Ken Lerner Studio, Van Nuys, Calif.
First, get all your tools in great shape, meaning make sure your headshots look like you right now, your résumé has been updated, and your reel is no longer than three minutes and reflects your talents. Most importantly, get yourself into a cold reading class as soon as possible, so that you are used to working on audition material fast and efficiently. When you go to auditions, you have to make immediate decisions on what the material is about and how you fit the part. Remember they are looking for your unique qualities. Class is a good place to take chances, experiment, and explore your hottest acting choices.
If you have an audition for pilot season, prepare for the part by studying the sides until you know the material so well that it flows. If you have the material and it's an important audition, you're going to have it memorized. Even then, you're going to need to refer to the sides. But more important than memorizing the script is your chemistry with the role. It's about knowing what your character wants and going after it. You have five minutes to bring yourself to the material, so don't hide you. Your choices are what make you a working actor and a star.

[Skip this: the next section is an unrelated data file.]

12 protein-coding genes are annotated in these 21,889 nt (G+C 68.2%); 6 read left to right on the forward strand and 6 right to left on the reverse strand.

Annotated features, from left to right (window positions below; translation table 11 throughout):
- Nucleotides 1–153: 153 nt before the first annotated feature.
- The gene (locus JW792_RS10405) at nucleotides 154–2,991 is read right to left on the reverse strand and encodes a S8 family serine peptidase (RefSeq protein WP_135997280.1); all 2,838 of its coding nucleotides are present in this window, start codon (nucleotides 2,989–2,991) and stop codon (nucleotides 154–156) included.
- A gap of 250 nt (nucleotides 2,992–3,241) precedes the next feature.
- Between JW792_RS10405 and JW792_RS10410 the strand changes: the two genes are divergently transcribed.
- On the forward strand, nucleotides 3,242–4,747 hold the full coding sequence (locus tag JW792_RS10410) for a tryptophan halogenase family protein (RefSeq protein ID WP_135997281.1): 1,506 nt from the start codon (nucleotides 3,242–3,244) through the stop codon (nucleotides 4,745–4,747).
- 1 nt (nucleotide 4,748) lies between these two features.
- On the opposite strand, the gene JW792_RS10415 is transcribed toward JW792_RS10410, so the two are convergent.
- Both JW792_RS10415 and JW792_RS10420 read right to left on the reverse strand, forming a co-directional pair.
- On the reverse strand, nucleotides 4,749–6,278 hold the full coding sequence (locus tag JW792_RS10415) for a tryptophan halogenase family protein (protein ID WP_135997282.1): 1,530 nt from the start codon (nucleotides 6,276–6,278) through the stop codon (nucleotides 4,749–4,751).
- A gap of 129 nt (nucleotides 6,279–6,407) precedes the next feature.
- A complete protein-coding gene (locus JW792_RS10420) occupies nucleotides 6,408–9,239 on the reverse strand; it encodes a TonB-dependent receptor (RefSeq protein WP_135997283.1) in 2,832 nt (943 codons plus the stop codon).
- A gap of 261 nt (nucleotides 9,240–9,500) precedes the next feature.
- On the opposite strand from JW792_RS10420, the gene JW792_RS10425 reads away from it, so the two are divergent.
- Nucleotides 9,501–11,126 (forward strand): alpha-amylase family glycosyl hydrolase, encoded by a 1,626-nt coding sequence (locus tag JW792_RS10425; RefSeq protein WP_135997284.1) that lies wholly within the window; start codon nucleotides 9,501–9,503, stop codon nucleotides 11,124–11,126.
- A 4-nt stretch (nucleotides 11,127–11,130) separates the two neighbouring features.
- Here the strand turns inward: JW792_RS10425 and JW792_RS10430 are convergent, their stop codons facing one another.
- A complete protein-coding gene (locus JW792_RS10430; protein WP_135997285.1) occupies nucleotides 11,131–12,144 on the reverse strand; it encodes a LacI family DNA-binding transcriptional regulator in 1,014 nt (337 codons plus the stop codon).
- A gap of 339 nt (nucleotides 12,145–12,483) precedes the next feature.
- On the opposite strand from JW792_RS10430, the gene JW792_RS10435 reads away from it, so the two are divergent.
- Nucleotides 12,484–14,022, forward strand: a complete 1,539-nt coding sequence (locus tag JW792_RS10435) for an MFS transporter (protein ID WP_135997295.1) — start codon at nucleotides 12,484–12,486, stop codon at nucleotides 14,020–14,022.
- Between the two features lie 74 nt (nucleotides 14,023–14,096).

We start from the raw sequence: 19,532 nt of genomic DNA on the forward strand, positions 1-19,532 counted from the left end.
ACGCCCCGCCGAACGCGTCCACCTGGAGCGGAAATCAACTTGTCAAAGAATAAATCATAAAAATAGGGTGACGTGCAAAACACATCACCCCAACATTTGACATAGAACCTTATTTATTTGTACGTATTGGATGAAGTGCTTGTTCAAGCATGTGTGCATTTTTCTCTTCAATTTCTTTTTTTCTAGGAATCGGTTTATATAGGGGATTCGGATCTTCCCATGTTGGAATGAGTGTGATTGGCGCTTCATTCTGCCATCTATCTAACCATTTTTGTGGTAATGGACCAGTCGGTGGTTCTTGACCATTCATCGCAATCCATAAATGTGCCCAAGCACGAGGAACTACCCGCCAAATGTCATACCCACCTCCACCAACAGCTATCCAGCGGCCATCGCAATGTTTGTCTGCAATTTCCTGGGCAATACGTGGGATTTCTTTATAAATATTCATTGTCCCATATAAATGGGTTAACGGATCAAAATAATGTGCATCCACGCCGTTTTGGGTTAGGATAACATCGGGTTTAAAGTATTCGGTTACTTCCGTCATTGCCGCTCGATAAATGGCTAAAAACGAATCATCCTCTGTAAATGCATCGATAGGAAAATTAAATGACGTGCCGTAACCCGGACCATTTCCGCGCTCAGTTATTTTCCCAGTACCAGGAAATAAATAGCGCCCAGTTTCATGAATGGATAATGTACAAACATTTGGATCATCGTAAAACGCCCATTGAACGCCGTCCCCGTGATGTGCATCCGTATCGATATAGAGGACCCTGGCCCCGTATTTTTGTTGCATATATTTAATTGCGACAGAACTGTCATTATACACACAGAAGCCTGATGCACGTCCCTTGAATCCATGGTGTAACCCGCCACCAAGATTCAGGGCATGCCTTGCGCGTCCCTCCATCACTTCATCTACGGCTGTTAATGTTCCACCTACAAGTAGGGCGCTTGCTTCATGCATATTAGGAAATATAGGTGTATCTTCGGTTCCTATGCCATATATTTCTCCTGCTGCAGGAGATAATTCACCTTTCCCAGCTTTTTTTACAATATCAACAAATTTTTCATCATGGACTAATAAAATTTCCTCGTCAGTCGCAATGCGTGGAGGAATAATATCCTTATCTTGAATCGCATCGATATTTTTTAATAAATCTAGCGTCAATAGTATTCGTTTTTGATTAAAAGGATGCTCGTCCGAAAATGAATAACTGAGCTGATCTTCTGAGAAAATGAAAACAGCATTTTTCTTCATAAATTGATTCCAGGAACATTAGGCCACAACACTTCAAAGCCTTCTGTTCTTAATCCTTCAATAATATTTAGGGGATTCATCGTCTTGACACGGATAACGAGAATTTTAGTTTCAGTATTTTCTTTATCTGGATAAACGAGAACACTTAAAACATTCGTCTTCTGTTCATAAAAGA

It's foolish to think that you can be ready for the craziness of pilot season without study and preparation. Baseball has exhibition season; football has preseason. Take classes well before pilot season so you are used to doing cold readings. It is a different muscle than scene study uses, and the more you do cold readings, the better you get at it. I have been through many pilot seasons, and I can only compare it to piranhas attacking food. It's an actor feeding frenzy. Get your teeth sharpened by being prepared.
The time to prepare for pilot season is all year round, week in and week out. Assuming you've conquered the monumental task of finding an agent to send you out, cold reading is the primary skill you should hone for auditions. Find an acting teacher and do the work. I recommend finding a well-seasoned director—not someone who is just a whiz with camera lenses and blowing things up, but a well-seasoned director who's particularly good at getting good performances from actors, sometimes referred to as an actor's director.
In my day, I went to Harold Clurman's after-theater class. (Any actor who doesn't know who Harold Clurman was should look him up.) These days, your best bet is someone like David Carson, who has extensive credits in all areas of film, TV, and theater. Use IMDb
.com to measure the depth of their experience. As with any acting coach or teacher, audit the class first to be certain you won't be dealing with some maniac who belittles and yells at the acting students. And make certain it's a class where you work on cold reading.
As for those actors who only go to class around pilot season, I recommend they use their acting ability to sell insurance and leave pilot season to those who want to do the work required of serious and devoted actors.
Roger Hendricks Simon